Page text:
(Major Depressive Affective Disorder; Unipolar Disorder; Unipolar Mood Disorder)En Español (Spanish Version)More InDepth Information on This Condition
Depression is a mental illness marked by feelings of profound sadness and lack of interest in activities. Depression is not the same as a blue mood. It is a persistent low mood that interferes with the ability to function and appreciate things in life. It may cause a wide range of symptoms, both physical and emotional. It can last for weeks, months, or years. People with depression rarely recover without treatment.
The precise cause is not known. It can be difficult to determine if an illness causes depression or depression caused the illness. Possible causes may be mental, physical, or environmental and include:
- Stressful life events (usually in combination with one or more of the following causes)
- Chronic stress
- Low self-esteem
- Imbalances in brain chemicals and hormones
- Lack of control over circumstances (helplessness and hopelessness)
- Negative thought patterns and beliefs
- Chronic pain
- Heart disease and heart surgery
- Genetic predisposition
- Altered brain structure and function, including after a stroke
- Parkinson’s disease
- Postpartum depression occurs after childbirth
- Seasonal affective disorder is a type of depression or a worsening of symptoms thought to be due to the decreased exposure to sunlight that occurs during winter months
- Substance abuse
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Risk factors include:
- Sex: female
- Age: elderly
- Chronic physical or mental illness, including thyroid disease, headaches, chronic pain, and stroke
- Previous episode of depression
- Major life changes or stressful life events (eg, bereavement, trauma)
- Postpartum depression
- Winter season for seasonal affective disorder
- Little or no social support
- Low self-esteem
- Lack of personal control over circumstances
- Family history of depression (parent or sibling)
- Feelings of helplessness
- Certain medications, including medications used to treat asthma , high blood pressure , arthritis, high cholesterol , and heart problems
- Personality disorders
Depression can differ from person to person. Some people have only a few symptoms, while others have many.
Symptoms can change over time and may include:
- Persistent feelings of sadness, anxiety, or emptiness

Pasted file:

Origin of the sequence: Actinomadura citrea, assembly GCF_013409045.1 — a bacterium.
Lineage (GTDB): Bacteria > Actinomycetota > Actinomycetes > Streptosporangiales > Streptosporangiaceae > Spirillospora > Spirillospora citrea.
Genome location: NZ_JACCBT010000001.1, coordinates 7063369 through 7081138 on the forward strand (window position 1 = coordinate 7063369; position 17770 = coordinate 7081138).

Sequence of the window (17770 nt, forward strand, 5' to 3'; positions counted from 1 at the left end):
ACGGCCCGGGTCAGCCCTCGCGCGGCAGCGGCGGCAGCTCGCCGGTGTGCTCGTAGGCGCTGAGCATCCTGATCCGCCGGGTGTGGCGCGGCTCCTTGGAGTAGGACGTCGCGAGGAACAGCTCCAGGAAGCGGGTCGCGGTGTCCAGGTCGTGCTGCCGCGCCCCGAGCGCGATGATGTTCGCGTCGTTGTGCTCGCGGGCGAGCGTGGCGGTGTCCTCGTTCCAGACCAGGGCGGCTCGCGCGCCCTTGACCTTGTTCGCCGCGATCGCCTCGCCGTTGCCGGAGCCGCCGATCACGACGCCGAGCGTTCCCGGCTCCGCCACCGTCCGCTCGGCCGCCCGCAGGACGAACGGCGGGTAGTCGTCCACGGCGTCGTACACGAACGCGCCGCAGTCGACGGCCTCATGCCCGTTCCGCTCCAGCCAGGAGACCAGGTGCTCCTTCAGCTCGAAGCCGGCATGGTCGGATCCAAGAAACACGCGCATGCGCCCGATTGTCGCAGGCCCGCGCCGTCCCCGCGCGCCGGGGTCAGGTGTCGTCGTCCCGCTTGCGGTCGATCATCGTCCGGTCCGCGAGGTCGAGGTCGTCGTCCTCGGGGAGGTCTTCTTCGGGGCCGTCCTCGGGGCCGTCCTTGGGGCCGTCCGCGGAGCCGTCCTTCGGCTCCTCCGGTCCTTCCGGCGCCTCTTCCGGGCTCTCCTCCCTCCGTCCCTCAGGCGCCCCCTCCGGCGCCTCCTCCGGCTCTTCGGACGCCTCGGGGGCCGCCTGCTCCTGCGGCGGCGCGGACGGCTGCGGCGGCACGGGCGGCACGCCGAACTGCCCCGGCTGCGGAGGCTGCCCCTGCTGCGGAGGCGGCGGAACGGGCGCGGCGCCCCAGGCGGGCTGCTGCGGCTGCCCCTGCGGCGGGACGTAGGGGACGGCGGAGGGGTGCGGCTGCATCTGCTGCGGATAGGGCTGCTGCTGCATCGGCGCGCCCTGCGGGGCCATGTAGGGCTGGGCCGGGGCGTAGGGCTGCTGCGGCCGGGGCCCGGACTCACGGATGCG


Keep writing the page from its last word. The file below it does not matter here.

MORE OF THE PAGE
- Feeling guilty, worthless, or helpless
- Loss of interest in hobbies and activities
- Loss of interest in sex
- Feeling tired
- Trouble concentrating, remembering, or making decisions
- Trouble sleeping, waking up too early, or oversleeping
- Eating more or less than usual
- Weight gain or weight loss
- Thoughts of death or suicide with or without suicide attempts
- Restlessness or irritability
- Physical symptoms that defy standard diagnosis and do not respond well to medical treatments
There is no blood test or diagnostic test for depression. The doctor will ask about your symptoms and medical history, giving special attention to:
- Alcohol and drug use
- Thoughts of death or suicide
- Family members who have or have had depression
- Sleep patterns
- Previous episodes of depression
The doctor may also perform specific mental health exams. This will help get detailed information about your speech, thoughts, memory, and mood. A physical exam and other tests can help rule out other causes.
Treatment may involve the use of medicine, psychotherapy, or the use of both.
Severe depression usually requires hospital care and the use of drugs, such as olanzapine .
Up to 70% of depressed patients find relief from their symptoms with medicine. They can take 2 to 6 weeks to reach their maximum effectiveness. The medications include:
Selective Serotonin Reuptake Inhibitors (SSRIs)
- Fluoxetine (eg, Prozac)
- Sertraline (eg, Zoloft)
- Paroxetine (eg, Paxil)
- Citalopram (eg, Celexa)
- Fluvoxamine (eg, Luvox)
- Escitalopram (eg, Lexapro)